Dates and Times
Mon 16 March 2020 at 7.30pm
Featured in Sprint Festival 2020: three-weeks of striking new work by some of the UK’s most exciting artists. Browse the full line-up here.
Take advantage of our double-bill ticket offer, and book two different shows on the same night for just £16, or ake the most of our Season Pass and book tickets for three different shows to receive a 10% discount or five shows for a 20% discount. Simply add the tickets for the shows into your basket and we’ll do the rest.
An explosive night of performance from which new universes of theatre may one day emerge. Expect brand new works-in-progress, never-before-seen ideas and some of the freshest work from the UK’s most innovative and exciting theatre-makers.
Dear Diary by LPM Theatre Project
Dear Diary is a one woman show created by LPM Theatre Project, a curious creative project formed by two women. The performance tackles serious issues around the gender age and pay gap crisis that seems to hit middle-aged women the hardest. The play explores subjects such as discrimination and gender bias and is infused with humour, feminist ideas and of course music from the 80’s and a great anthemic song. Even though we are pressured by society we are making a stand! By the end of the show the answer will be given to the urging question: Can relief be found in a few glasses of prosecco?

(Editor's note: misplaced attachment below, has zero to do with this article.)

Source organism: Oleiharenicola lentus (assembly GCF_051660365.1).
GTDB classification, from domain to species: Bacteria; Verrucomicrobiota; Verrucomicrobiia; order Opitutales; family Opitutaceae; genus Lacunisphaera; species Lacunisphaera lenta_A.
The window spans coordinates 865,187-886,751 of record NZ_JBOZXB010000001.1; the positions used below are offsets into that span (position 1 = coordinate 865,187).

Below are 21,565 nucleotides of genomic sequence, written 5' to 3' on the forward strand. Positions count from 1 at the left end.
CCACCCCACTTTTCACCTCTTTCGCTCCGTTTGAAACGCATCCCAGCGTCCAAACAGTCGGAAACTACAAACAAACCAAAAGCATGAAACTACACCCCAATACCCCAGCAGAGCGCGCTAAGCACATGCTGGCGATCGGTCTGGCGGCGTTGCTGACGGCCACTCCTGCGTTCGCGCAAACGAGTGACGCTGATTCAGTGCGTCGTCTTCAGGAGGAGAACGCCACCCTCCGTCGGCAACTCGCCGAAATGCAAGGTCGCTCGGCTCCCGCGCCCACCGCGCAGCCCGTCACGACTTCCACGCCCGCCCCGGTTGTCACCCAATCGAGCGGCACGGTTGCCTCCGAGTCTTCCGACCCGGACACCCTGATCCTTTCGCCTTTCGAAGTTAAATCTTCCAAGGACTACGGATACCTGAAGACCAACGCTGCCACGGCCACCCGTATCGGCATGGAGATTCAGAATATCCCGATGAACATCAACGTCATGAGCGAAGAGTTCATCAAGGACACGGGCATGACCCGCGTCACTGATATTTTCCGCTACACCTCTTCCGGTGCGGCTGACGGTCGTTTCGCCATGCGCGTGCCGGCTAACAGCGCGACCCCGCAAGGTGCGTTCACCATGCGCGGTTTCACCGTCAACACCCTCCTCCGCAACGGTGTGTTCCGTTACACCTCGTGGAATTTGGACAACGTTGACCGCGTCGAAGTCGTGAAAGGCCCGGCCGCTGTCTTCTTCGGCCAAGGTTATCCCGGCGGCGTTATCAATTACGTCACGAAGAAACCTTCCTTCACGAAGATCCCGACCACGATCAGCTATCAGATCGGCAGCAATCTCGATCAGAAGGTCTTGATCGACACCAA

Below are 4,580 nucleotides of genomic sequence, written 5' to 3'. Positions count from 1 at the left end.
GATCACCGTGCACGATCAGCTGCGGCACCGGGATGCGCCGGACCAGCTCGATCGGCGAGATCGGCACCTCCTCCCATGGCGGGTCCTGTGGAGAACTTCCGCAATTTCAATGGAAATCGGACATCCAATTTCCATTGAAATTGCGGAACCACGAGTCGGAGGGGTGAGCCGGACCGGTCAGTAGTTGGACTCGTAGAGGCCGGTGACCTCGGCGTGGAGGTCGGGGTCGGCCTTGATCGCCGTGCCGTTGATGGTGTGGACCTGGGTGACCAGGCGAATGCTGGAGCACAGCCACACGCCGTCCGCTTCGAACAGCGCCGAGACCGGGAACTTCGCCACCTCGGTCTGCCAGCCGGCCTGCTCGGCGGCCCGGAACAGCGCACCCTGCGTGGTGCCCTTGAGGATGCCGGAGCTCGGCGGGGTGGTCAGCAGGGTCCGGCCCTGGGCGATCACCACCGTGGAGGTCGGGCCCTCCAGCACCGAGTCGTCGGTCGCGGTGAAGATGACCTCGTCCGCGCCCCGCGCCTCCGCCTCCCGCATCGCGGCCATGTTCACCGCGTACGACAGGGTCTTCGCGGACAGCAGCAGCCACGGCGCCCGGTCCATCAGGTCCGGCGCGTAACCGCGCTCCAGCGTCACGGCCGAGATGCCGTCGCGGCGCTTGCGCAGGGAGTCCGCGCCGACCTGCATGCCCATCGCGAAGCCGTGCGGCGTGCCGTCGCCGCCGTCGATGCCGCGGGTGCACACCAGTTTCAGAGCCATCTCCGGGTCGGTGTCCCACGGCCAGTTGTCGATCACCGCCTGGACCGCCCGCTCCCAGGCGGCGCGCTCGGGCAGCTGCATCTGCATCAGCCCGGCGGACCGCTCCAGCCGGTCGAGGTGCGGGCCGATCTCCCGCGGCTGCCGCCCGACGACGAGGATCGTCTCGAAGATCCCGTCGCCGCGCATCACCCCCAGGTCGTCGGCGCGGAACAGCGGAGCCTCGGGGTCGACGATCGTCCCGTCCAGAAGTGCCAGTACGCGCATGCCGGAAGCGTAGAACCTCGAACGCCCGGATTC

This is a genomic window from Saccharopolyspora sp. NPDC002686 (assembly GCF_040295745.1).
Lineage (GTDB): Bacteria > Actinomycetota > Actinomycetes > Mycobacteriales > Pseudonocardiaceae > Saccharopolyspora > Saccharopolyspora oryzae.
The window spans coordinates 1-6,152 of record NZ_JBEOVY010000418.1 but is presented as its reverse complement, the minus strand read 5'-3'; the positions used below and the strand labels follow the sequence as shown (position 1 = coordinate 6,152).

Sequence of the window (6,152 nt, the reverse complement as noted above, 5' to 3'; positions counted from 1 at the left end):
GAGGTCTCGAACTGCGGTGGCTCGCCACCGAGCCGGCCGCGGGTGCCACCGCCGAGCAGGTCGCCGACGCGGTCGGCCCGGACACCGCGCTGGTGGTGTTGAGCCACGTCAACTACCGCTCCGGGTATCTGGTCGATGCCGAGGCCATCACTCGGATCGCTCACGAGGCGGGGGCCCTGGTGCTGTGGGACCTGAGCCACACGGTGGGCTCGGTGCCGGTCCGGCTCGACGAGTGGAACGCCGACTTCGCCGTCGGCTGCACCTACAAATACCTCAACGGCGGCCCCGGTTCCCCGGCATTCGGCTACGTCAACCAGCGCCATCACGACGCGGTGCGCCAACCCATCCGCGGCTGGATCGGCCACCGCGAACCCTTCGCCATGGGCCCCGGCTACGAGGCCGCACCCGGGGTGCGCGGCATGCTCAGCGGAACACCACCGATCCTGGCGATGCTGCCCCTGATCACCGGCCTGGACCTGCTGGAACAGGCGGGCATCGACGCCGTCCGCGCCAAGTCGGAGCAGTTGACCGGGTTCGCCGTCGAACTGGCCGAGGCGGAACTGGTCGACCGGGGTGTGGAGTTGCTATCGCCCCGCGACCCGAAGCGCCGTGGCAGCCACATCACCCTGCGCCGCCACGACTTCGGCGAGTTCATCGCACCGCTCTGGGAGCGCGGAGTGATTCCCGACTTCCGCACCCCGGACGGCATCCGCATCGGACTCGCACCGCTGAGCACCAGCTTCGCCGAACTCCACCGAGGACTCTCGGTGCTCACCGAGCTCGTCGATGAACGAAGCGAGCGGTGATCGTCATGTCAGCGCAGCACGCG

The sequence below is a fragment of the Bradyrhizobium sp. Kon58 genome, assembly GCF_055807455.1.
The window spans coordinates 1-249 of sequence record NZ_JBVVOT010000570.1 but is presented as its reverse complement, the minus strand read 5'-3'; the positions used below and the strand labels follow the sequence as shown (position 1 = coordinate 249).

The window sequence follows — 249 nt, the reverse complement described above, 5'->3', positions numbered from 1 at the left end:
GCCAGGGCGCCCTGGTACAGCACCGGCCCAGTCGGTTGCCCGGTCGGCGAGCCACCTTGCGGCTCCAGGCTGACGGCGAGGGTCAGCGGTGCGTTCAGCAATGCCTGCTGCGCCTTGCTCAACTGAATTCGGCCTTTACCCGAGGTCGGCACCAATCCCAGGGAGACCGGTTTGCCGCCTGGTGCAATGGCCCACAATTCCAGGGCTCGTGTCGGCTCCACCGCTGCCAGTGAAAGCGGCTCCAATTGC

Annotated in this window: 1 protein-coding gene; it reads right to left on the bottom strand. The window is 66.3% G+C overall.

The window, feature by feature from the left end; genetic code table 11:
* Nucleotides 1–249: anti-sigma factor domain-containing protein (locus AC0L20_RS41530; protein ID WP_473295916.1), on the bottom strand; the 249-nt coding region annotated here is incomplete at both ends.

500 Metres by Theo Moore
In 2008 the global economy crashed. Banks were bailed out with a huge amount of state funds and in the UK, a decade of austerity followed. Whilst those responsible faced little to no repercussions, the most vulnerable had to foot the bill. 500 Metres is a 20 minute autobiographical, verbatim solo performance piece. Using audio footage from an interview with his brother, Theo weaves together a story of fraternal love with a critique of viscous austerity policies, the Conservative government and the maligning of disabled people.
An Archive of Improprieties: The Leader – 1st iteration by Helena Botto
How does the ambiguity of populist rhetoric – producing both, appealing and repelling affects (a ‘monster effect’) – lead to a perilous fascination and consensual agreement with authoritarian and exclusionary forms of politics?
Fifty Years of Trying by Paul Atherton Q&D Productions
Paul Atherton is celebrating his 50th Birthday at The Wolseley restaurant, London. One would think it’s the height of success, but the reality is far from perception.
Paul has Chronic Fatigue Syndrome, reliant on State Benefits and is currently homeless, as he’s been for the past ten years. This true-life story of a Kafkaesque nightmare sees Paul tell his tale of a life decimated by credit- file and computer errors, bureaucratic insanity by Councils, Housing Offices and the DWP and the failings of an intangible legal system, that even “The Trial” wouldn’t dare to have fictionalised for fear of being criticised as too unbelievable.
A stark but humorous reminder of the fragility of 21 st Century living, where lives are controlled by corporations, state and technology, and this one man’s battle against it all, “The Penniless Millionaire”.
Image credit (c) Chris Harvey